Wildlife Conservation Group in the

Forest of Dean








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This is the stream with the travatine sand.

When carbon dioxide-rich water percolates through rocks in limestone areas, the water dissolves the limestone and becomes saturated. A drop in pressure and/or change in temperature causes the water to release the carbon dioxide as gas, much like carbonated beverages. The calcium carbonate then recrystallizes and small debris and living biotic material such as moss, algae, and cyanobacteria become encrusted. The biotic material may survive, and may continue growing on top.

17 February 2009

This is an old delapidated lime kiln which has now been exposed by the team.

Note the flying dog!

The team have cleared the hazel from the bank and some of the enterprising souls are taking the long sticks home to use for their runner beans in the summer!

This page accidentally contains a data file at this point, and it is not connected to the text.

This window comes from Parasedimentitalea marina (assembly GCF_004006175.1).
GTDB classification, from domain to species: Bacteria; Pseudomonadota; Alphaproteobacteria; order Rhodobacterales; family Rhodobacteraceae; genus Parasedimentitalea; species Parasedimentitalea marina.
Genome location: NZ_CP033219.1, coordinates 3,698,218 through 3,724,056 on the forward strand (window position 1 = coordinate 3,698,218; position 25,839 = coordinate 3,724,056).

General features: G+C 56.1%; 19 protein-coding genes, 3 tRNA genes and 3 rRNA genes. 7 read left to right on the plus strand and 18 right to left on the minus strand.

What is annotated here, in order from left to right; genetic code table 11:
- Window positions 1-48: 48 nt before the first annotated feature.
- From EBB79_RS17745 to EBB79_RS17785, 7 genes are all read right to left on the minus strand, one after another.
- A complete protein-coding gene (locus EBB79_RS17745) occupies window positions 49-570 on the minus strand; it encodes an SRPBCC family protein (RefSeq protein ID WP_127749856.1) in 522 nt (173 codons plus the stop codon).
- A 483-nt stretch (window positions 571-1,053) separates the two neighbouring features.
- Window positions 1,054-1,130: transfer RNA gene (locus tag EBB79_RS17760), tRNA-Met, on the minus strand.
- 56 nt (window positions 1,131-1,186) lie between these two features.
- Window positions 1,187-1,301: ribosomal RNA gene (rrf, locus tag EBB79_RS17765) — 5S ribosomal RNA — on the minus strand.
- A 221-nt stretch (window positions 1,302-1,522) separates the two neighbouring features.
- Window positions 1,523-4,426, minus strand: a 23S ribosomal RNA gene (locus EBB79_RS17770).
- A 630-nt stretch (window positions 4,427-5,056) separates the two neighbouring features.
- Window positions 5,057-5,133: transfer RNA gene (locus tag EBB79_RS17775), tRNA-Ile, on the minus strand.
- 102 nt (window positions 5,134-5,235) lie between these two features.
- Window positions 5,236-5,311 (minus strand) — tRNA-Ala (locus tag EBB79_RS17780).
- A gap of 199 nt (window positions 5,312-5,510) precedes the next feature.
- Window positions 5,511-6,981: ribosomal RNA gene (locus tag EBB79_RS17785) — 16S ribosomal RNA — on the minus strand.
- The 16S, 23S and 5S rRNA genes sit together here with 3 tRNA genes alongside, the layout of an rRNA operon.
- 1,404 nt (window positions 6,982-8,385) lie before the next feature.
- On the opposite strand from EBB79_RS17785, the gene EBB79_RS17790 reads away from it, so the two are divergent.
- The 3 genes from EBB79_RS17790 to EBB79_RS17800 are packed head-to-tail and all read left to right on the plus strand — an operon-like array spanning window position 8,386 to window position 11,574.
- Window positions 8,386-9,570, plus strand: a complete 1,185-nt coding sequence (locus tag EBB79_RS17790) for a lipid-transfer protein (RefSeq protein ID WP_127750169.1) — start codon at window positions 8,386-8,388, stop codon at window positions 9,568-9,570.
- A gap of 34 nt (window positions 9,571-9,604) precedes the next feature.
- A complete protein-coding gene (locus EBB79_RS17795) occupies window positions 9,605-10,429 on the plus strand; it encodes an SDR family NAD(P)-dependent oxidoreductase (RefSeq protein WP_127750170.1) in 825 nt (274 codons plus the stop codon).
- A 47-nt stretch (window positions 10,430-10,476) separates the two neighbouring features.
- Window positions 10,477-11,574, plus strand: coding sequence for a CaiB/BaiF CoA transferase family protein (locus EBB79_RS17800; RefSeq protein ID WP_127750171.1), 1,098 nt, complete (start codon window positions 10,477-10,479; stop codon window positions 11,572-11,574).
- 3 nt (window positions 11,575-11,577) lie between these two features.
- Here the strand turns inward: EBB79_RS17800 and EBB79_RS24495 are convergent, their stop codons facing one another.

The Bearse

Grid Ref SO573058

Last week we had to cancel our regular Tuesday outing as the snow had made the roads impassable so what a difference a week can make! There was still some snow lying on the higher ground but, down in the valley at the Bearse it was all clear. We were removing the brush from the steep bank to make it better for the butterflies.

The Bearse is a geological site for Travatine Sand and is reputed to be the only site in south west England where the sand can be seen although it is covered in moss in the stream. Travertine is a sedimentary rock. It is a natural chemical precipitate of carbonate minerals; typically aragonite, but often recrystallized to, or primarily, calcite.Travertine forms as calcium carbonate is deposited from the water of mineral springs or rivulets that are saturated with dissolved calcium bicarbonate.

The team at work

Lime Kiln

Travertine Sand





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